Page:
The Shaanxi Qinhuang Theatre at the Terra-Cotta Warriors & Horses
Quickly, I found out that there were actually 2 investor groups involved, with the second group detesting the primary investor group’s leaders decision to utilize Nederlander and have an experienced foreigner with lots of Chinese real-world experience, in charge of the business.
I pretty quickly worked out why, this 2nd group had put in place 2 senior managers locally who over the course of many years, prior to my arrival, were actively stalling progress on the construction of the Grand Theatre so they could continue to amass personal fortunes and control. One manager was responsible for contracts, budgets, asset purchasing, legal affairs and risk control and the other manager was responsible for finance and asset purchasing. These 2 colluded together, possibly with others, having construction vendors over-inflate bids. The difference between actual cost and what the investors were paying, went into their pockets. The construction vendors knowing what was happening (common in China) decided they also wanted under the table cash, so they intentionally slowed and did a poor job so they would be paid to return and return and return again constantly fixing and making more money.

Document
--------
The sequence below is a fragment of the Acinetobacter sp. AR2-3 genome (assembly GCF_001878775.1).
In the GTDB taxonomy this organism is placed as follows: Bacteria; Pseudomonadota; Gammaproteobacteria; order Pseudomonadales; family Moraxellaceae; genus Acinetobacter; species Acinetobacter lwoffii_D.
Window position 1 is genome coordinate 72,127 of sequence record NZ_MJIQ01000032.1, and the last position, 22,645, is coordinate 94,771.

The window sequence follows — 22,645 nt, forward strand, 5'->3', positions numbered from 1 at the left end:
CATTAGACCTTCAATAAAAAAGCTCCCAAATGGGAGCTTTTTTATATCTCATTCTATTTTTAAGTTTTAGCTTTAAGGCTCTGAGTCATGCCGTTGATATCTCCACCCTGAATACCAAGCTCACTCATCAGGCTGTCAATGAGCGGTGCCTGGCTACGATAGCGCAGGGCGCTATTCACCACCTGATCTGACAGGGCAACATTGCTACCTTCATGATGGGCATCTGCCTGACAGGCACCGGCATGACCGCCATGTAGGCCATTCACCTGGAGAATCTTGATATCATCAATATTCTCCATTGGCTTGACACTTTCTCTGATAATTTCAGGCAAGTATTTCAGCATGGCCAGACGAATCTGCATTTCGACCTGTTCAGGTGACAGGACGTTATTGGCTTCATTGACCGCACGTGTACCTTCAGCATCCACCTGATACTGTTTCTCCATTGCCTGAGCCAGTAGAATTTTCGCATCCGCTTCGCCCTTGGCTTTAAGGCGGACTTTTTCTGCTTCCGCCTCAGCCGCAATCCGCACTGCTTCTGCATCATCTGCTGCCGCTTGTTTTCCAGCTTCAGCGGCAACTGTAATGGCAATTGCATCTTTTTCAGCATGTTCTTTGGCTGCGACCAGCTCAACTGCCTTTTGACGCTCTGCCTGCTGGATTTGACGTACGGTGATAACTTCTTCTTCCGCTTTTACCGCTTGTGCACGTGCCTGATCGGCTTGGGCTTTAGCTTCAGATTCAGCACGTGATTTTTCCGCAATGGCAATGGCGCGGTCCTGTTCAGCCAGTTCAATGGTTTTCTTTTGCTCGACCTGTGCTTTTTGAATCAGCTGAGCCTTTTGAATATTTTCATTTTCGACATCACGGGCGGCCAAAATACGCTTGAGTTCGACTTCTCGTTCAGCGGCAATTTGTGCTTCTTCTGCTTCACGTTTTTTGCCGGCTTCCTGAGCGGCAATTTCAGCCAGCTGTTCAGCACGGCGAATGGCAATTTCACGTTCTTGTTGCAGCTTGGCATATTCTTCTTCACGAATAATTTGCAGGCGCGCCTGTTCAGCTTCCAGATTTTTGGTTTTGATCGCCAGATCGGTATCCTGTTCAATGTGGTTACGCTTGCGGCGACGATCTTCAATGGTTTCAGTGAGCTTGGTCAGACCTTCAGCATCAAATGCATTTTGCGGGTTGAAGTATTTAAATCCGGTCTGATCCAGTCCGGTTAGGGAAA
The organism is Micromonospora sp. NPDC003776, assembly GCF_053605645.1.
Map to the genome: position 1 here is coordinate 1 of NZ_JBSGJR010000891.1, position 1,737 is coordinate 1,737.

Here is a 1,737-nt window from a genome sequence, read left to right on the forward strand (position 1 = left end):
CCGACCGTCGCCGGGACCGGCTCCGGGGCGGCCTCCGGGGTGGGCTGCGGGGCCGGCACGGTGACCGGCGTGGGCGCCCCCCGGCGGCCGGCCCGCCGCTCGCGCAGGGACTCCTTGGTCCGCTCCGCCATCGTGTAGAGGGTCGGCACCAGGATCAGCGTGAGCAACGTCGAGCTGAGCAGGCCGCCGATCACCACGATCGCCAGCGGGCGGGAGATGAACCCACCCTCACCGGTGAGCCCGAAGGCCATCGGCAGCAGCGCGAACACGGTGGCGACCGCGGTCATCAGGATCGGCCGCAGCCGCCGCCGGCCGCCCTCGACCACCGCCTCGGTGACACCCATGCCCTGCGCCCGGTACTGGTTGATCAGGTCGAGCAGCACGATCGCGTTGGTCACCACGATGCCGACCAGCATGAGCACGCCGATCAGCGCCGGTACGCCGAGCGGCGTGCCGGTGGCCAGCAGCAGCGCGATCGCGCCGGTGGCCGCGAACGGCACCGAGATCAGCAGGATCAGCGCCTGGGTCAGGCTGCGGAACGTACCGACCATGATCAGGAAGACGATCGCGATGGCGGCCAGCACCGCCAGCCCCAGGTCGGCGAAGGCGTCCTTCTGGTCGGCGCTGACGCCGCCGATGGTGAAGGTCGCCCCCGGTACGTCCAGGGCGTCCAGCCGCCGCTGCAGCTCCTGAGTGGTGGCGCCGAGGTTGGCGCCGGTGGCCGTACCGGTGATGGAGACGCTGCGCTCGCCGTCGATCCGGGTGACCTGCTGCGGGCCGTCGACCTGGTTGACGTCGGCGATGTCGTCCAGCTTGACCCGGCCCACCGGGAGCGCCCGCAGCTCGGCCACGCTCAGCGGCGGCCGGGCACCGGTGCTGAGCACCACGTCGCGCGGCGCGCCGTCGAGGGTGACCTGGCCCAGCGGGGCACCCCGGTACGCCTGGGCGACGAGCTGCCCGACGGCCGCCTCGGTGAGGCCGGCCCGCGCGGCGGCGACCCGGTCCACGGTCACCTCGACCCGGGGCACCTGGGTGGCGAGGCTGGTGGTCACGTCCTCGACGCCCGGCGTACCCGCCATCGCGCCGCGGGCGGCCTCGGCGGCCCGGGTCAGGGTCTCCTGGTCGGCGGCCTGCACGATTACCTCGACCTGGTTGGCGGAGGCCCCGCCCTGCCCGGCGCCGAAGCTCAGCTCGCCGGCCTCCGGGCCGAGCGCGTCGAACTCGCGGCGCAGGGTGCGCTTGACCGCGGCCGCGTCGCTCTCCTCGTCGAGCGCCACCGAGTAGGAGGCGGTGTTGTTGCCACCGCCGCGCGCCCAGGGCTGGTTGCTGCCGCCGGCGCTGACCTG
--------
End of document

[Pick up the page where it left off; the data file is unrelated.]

They wasted many years of super-slow and poor-quality construction. By the time I arrived, the Grand Theatre was a dirt pit of a mess with extremely poor physical construction.
The over-bloated China’s First Emperor production show designed to open it, was years behind and the 1st class Chinese creative team, was pissed off with delays and the chaos. We had been contractually mandated to get everything back on track, in order, and open the theatre and show on a specific schedule.